Illegal homes going up in settlement across street from Liberman aide
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Illegal homes going up in settlement across street from Liberman aide

Homes in outpost of Hayovel lack permits, but new construction taking place under nose of settlement policy adviser Kobi Eliraz, who insists he has no connection to the ongoing work

Jacob Magid is the settlements correspondent for The Times of Israel.

The Eli settlement in the central West Bank (Courtesy: Dror Etkes)
The Eli settlement in the central West Bank (Courtesy: Dror Etkes)

ELI, West Bank — A dozen homes are being built illegally next to the home of the defense minister’s adviser on settlement affairs in the West Bank settlement of Eli, The Times of Israel has learned.

Construction on homes that will more than double the size of the illegal outpost of Hayovel, technically part of Eli in the central West Bank, has been going on for several months, but the homes have never been authorized by the Defense Ministry.

The Civil Administration — the Defense Ministry body responsible for authorizing West Bank construction — confirmed in a statement that the building currently lacks necessary permits and that “stop-work orders had been issued months ago when the construction was first spotted,” the Civil Administration said,

Hayovel was established in 1998 without government approval on a hilltop over a kilometer from the main part of the Eli settlement. It is currently made up of nine homes, eight of which are on state land.

Among the residents is Kobi Eliraz, Defense Minister Avigdor Liberman’s adviser on settlement affairs. His house is across the street from the construction site, which is also on state land.

An aerial photo of the Hayovel outpost. The blue-shaded areas were declared state-land by the Civil Administration in 2011, though the homes built there still have not been fully authorized. The area in red is the approximate location of the construction site. Defense Ministry adviser Kobi Eliraz lives in the home marked by the yellow box. (Courtesy: Dror Etkes)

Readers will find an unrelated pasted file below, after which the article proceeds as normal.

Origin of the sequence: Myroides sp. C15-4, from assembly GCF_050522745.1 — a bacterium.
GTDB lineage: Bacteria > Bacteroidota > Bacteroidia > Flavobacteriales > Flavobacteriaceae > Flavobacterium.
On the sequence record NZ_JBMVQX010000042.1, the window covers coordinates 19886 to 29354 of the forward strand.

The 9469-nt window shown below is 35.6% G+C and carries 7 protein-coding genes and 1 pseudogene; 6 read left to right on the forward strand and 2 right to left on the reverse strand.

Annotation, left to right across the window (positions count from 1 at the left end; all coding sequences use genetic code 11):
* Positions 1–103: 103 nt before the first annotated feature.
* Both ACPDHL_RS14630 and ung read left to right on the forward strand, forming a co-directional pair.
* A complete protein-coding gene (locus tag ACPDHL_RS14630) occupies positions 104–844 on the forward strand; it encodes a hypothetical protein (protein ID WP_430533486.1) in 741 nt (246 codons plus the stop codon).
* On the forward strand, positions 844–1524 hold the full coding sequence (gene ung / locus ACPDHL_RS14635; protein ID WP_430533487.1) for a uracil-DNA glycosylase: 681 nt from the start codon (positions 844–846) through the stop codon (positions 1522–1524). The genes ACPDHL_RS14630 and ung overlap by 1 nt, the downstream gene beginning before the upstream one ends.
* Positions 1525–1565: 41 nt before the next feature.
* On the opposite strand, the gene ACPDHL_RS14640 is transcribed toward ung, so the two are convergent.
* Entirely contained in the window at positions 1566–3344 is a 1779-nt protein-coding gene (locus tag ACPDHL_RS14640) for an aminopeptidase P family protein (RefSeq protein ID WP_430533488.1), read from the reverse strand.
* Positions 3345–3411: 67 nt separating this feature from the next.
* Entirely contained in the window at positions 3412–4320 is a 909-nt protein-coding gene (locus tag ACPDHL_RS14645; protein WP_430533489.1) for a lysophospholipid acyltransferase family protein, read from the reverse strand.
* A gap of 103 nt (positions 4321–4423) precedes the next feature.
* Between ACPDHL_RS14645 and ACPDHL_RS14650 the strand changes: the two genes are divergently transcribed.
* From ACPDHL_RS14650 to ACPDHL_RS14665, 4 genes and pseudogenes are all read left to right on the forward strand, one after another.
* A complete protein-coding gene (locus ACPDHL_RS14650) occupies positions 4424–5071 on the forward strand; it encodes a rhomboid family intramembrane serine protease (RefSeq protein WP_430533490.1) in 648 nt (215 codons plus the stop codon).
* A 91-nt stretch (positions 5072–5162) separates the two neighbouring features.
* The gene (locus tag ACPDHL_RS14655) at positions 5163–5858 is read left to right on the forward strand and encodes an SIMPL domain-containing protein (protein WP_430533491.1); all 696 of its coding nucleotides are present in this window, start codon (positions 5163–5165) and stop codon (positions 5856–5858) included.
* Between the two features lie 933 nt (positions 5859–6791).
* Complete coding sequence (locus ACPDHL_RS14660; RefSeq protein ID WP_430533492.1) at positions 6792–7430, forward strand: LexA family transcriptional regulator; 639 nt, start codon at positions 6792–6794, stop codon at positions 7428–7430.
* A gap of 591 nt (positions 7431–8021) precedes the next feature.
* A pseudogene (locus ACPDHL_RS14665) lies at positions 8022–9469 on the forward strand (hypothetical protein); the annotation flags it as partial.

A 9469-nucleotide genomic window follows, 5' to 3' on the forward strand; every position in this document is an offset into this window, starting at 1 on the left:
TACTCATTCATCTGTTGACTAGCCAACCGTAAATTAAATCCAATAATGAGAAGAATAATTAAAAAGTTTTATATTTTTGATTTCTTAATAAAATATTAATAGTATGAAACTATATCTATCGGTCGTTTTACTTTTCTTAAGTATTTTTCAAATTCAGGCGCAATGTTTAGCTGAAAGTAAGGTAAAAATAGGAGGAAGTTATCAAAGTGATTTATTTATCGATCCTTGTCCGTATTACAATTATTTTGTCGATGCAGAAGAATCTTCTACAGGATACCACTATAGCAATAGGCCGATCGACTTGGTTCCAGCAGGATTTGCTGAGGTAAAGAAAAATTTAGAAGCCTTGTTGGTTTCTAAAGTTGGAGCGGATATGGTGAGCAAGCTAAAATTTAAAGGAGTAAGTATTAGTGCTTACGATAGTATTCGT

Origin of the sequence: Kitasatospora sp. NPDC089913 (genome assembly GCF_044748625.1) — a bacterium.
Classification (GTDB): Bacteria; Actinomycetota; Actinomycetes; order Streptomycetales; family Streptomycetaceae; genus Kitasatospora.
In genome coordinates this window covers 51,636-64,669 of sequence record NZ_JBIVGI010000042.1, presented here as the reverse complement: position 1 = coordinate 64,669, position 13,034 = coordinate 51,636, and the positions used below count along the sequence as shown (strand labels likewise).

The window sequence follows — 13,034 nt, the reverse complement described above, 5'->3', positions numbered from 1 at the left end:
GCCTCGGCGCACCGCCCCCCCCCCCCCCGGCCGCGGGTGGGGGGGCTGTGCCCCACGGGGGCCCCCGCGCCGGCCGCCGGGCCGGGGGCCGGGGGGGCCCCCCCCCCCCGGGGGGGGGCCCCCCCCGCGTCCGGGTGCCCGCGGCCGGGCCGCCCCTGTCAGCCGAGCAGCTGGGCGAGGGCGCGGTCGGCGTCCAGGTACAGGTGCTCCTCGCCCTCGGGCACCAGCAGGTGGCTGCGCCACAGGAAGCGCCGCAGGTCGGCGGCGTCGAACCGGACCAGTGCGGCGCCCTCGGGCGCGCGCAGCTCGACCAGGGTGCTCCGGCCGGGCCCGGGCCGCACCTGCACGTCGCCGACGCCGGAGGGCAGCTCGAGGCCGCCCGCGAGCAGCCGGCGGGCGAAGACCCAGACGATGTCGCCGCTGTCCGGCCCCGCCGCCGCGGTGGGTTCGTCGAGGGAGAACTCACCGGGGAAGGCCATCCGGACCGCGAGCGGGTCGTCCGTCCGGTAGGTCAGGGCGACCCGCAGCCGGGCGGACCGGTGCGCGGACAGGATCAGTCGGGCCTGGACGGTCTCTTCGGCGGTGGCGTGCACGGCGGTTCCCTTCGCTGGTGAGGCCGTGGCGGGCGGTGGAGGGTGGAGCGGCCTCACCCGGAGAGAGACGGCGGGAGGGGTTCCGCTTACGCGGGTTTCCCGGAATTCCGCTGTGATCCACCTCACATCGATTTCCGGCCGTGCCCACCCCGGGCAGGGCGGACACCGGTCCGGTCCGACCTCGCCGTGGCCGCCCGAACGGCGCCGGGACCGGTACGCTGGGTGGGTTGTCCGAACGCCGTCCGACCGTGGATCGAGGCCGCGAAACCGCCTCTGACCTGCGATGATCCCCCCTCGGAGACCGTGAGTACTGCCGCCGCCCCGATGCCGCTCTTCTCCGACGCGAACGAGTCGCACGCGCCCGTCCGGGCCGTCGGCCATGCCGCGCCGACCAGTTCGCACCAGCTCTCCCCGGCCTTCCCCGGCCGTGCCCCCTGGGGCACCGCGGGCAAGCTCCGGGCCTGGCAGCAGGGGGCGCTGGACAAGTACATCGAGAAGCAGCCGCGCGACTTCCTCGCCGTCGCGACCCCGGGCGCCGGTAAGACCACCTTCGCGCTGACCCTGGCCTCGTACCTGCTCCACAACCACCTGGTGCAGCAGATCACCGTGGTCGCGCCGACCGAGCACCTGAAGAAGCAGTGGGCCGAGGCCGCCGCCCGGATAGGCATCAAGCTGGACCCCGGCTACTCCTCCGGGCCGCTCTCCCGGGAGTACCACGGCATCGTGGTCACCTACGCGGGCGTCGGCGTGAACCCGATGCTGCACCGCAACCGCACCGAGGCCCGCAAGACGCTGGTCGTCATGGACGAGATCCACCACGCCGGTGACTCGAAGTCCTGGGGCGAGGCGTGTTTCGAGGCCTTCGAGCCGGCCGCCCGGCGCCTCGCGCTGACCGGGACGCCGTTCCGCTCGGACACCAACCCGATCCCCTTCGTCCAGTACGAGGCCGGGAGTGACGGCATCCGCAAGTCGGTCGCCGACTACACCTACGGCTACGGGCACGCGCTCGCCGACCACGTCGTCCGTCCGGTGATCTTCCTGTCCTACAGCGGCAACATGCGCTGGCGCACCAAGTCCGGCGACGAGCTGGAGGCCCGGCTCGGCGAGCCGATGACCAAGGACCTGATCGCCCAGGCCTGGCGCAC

An aerial photo of the Hayovel outpost. The blue-shaded areas were declared state land by the Civil Administration in 2011, though the homes built there still have not been fully authorized. The area in red is the approximate location of the construction site. Defense Ministry adviser Kobi Eliraz lives in the home marked by the yellow box. (Courtesy: Dror Etkes)

As defense minister, Liberman is the official in charge of all Israeli West Bank construction, an aspect of the job that Eliraz manages.

Permits for the homes cannot be given until the homes are included in a master plan, which must be approved first by the Defense Ministry.

In a statement responding to the finding, Eliraz’s office said, “The defense minister’s adviser on settlement affairs has nothing to do with the site in question, and the attempt to artificially connect him to the matter causes unnecessary harm.”

Kobi Eliraz, adviser to the defense minister on settlement affairs addresses the Amana conference on October 21, 2014. (Screen capture/YouTube)
Kobi Eliraz, adviser to the defense minister on settlement affairs, addresses the Amana conference on October 21, 2014. (Screen capture/YouTube)

But the Kerem Navot settler watchdog group argued that Eliraz allowing the construction to go ahead under his nose was indicative of the government’s support for settlement building.

“The question is not whether Eliraz is directly involved in the approval of this illegal construction site 50 meters from his house. The fact that a senior public servant lives and was once mayor of a community, whose very existence is embedded in criminal activity, is the best indication of what this government is all about,” Kerem Navot founder Dror Etkes said.